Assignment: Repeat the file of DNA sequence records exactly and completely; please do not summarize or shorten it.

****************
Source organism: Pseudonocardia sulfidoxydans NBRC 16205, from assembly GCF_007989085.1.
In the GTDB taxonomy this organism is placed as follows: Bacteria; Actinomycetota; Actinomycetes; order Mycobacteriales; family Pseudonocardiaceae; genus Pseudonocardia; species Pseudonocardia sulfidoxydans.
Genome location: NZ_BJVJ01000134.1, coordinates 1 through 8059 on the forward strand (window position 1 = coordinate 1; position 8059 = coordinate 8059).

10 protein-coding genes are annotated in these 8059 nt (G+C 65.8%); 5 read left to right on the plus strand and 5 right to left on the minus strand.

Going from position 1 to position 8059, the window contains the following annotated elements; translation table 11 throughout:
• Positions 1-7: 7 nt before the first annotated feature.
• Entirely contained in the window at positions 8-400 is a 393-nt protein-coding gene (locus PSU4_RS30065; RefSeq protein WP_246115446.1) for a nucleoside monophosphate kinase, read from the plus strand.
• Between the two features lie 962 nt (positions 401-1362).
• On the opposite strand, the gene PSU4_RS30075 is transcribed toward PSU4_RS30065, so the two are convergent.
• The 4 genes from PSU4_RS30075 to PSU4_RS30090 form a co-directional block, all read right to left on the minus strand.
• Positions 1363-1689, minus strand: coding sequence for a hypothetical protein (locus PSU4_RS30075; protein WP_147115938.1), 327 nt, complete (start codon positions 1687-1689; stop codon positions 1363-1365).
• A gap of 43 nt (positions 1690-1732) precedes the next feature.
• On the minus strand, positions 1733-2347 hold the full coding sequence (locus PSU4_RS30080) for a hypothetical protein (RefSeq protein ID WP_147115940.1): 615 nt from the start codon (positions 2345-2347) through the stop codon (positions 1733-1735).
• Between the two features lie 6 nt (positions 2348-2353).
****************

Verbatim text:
Source organism: Pseudonocardia sulfidoxydans NBRC 16205, from assembly GCF_007989085.1.
In the GTDB taxonomy this organism is placed as follows: Bacteria; Actinomycetota; Actinomycetes; order Mycobacteriales; family Pseudonocardiaceae; genus Pseudonocardia; species Pseudonocardia sulfidoxydans.
Genome location: NZ_BJVJ01000134.1, coordinates 1 through 8059 on the forward strand (window position 1 = coordinate 1; position 8059 = coordinate 8059).

10 protein-coding genes are annotated in these 8059 nt (G+C 65.8%); 5 read left to right on the plus strand and 5 right to left on the minus strand.

Going from position 1 to position 8059, the window contains the following annotated elements; translation table 11 throughout:
• Positions 1-7: 7 nt before the first annotated feature.
• Entirely contained in the window at positions 8-400 is a 393-nt protein-coding gene (locus PSU4_RS30065; RefSeq protein WP_246115446.1) for a nucleoside monophosphate kinase, read from the plus strand.
• Between the two features lie 962 nt (positions 401-1362).
• On the opposite strand, the gene PSU4_RS30075 is transcribed toward PSU4_RS30065, so the two are convergent.
• The 4 genes from PSU4_RS30075 to PSU4_RS30090 form a co-directional block, all read right to left on the minus strand.
• Positions 1363-1689, minus strand: coding sequence for a hypothetical protein (locus PSU4_RS30075; protein WP_147115938.1), 327 nt, complete (start codon positions 1687-1689; stop codon positions 1363-1365).
• A gap of 43 nt (positions 1690-1732) precedes the next feature.
• On the minus strand, positions 1733-2347 hold the full coding sequence (locus PSU4_RS30080) for a hypothetical protein (RefSeq protein ID WP_147115940.1): 615 nt from the start codon (positions 2345-2347) through the stop codon (positions 1733-1735).
• Between the two features lie 6 nt (positions 2348-2353).